March's top stories: F-35 flights cleared as Iraq weapons due
Flight tests aboard Lockheed Martin's F-35 aircraft were cleared to restart, having been grounded, while Iraq confirmed an eagerly anticipated arms deal with Russia was not cancelled after all. Airforce-technology.com wraps up key headlines from March 2013.
The US Department of Defence cleared its fleet of Lockheed Martin F-35 Lightning II fighters to resume flight operations having completed a comprehensive evaluation and root cause analysis.
The grounding followed the discovering of a 0.6-inch crack on a third stage Pratt & Whitney F135 engine blade during a routine inspection of a test F-35A conventional take-off and landing fighter.
F-35 Joint Program Office official Kyra Hawn stated that the faulty blade underwent testing at the manufacturer's facility in Middletown, Connecticut, and the crack is assumed to be a result of overuse in test operations.
The powerplant will not require any redesigning, as no other cracks have been discovered so far by engineers during inspections of other engines.
Iraq's foreign minister Hoshyar Zebari revealed the country is likely to receive air-defence systems and attack helicopters from Russia in June 2013, dismissing concerns that the deal was cancelled over alleged corruption.
Zebari was quoted by RIA Novosti as stating that deliveries were expected to commence as soon as financial matters were resolved, adding: "I believe the first arms deliveries from Russia to Iraq still start before the beginning of the summer at the latest."
Hailed as Moscow's largest arms deal since 2006, the $4.2bn contract was originally signed in early 2012, and confirmed by Moscow during Iraqi prime minister Nuri al-Maliki's visit in October the same year.
However, an Iraqi Government spokesman was later quoted by Agence France Presse as saying that the deal was on put hold due to corruption allegations.
Lockheed Martin conducted the first fit check of Kongsberg's joint strike missile onboard an F-35 Lightning II fighter at its facility in Fort Worth, Texas, US.
The fit check was performed as part of phase two of the missile's development programme, and involved the integration of a JSM on the aircraft's external pylon, confirming its ability to be installed for external carriage of the aircraft.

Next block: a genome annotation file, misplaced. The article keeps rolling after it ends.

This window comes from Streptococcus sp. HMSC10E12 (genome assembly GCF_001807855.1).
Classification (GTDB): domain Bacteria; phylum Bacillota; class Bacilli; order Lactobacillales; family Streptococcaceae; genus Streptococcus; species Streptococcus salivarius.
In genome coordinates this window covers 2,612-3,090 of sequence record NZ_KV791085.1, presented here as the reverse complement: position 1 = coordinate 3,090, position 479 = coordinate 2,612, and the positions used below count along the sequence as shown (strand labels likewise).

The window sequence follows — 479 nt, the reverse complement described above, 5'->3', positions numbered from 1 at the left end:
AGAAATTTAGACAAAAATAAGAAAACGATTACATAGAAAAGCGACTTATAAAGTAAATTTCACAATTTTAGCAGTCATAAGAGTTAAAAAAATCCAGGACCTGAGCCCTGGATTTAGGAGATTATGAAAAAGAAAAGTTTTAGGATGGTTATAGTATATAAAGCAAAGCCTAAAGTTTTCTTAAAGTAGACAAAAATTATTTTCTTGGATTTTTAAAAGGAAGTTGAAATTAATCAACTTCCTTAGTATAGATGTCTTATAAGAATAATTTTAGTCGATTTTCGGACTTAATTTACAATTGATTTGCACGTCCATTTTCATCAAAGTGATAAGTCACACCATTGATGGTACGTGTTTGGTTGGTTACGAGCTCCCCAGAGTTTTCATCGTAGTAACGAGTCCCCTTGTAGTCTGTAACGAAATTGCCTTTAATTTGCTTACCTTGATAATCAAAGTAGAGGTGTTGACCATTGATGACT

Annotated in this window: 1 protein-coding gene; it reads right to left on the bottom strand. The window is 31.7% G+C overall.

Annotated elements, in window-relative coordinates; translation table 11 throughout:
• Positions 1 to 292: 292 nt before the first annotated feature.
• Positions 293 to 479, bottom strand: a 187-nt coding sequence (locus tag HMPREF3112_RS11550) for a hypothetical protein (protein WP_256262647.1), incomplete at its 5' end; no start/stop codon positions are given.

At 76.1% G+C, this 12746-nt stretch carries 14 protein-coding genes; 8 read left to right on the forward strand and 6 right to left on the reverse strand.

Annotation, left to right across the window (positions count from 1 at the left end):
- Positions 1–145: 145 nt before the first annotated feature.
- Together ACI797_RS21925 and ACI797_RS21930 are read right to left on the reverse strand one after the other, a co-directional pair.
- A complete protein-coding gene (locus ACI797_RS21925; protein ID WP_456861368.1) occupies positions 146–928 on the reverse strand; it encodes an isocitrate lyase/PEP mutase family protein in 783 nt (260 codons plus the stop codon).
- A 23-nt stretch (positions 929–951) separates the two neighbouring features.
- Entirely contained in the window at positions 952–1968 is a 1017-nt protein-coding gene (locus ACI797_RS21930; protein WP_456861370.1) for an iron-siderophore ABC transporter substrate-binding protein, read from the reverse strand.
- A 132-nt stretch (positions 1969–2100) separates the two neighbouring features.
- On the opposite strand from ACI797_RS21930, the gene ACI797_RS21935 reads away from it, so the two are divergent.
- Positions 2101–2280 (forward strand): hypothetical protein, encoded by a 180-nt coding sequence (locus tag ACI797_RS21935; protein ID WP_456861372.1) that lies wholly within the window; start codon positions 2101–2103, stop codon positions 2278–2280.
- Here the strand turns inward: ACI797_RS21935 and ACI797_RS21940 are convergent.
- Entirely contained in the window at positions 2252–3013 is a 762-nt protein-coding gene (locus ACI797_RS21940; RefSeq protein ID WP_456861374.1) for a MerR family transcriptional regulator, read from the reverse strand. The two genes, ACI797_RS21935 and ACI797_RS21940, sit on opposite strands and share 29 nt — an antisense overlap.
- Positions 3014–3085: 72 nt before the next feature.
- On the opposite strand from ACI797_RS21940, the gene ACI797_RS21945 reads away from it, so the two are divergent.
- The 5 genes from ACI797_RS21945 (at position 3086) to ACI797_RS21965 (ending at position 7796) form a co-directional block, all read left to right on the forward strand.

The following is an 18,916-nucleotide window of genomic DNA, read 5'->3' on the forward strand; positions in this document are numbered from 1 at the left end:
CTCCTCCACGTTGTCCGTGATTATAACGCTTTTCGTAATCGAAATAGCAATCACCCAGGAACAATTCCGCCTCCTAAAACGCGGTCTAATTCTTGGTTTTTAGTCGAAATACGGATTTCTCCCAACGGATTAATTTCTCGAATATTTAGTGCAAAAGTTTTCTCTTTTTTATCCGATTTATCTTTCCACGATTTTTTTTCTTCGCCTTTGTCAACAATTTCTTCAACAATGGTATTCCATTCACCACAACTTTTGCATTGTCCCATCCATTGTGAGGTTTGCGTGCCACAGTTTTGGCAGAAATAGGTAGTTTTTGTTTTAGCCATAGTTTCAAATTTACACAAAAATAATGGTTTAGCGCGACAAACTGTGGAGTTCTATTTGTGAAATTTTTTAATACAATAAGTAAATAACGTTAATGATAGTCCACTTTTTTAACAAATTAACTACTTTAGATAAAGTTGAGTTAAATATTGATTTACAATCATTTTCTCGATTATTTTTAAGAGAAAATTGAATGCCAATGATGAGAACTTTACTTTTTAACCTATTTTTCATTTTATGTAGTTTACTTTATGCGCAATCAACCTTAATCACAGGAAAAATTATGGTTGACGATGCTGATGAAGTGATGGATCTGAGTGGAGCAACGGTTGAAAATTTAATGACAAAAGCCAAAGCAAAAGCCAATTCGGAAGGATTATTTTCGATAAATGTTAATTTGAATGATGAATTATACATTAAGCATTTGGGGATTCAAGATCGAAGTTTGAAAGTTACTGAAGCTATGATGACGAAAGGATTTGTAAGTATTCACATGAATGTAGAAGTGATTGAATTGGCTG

Similar fit checks are now scheduled to be conducted on all three F-35 variants, while the missile's ability to fit into the internal weapons bay will also be tested.
Norwegian F-35 programme director Anders Melheim said the fit check confirms that the JSM development programme is moving forward, even though its operational use is still far away.
Boeing completed the first test flight of the Royal Saudi Air Force's new F-15 Saudi Advanced (SA) fighter aircraft.
Air Force Life Cycle Management Center commander lieutenant general CD Moore II said the successful first flight represents a significant milestone for the programme.
"The F-15SA will add critical capability to the RSAF and enhance the security of the Kingdom of Saudi Arabia," Moore II added.
Boeing has been tasked to upgrade the RSAF's existing 68 F-15C/D Eagle fleet to the SA configuration, along with supply of four base stand-up kits to support the aircraft's operating capability, as part of a $4bn contract received in November 2012.
The Russian Air Force conducted a large-scale air-defence exercise near the Republic of Buryatia, Russia, in order to evaluate the nation's combat readiness.
Conducted under the Eastern Military District operational command, the exercise involved participation from approximately 2,000 personnel, more than 500 weapon systems and 50 front-line aircraft, as reported by RIA Novosti.
The drill involved the deployment of S-300 surface-to-air missile (SAM) systems, Osa, Buk, Strela and Shilka anti-aircraft missiles, Igla man-portable SAM missiles and the recently delivered Pantsyr-S gun-missile systems, Gordeyev added. The exercise is scheduled to conclude in the middle of April.
Approximately 1,000 soldiers participated along with more than 70 aircraft, which includes a mixture of fighters, bombers, as well as army aviation platforms, such as MiG-31 Foxhound and Su-27 Flanker fighters.
North Korea continued to defy the world's wishes and conducted a further nuclear test, while the USAF sanctioned upgrades to its troubled F-22 fighters.
Bidding troubles will not hold back the US Air Force's combat rescue helicopter programme, while Israel validated enhancements to its Iron Dome missile defence system.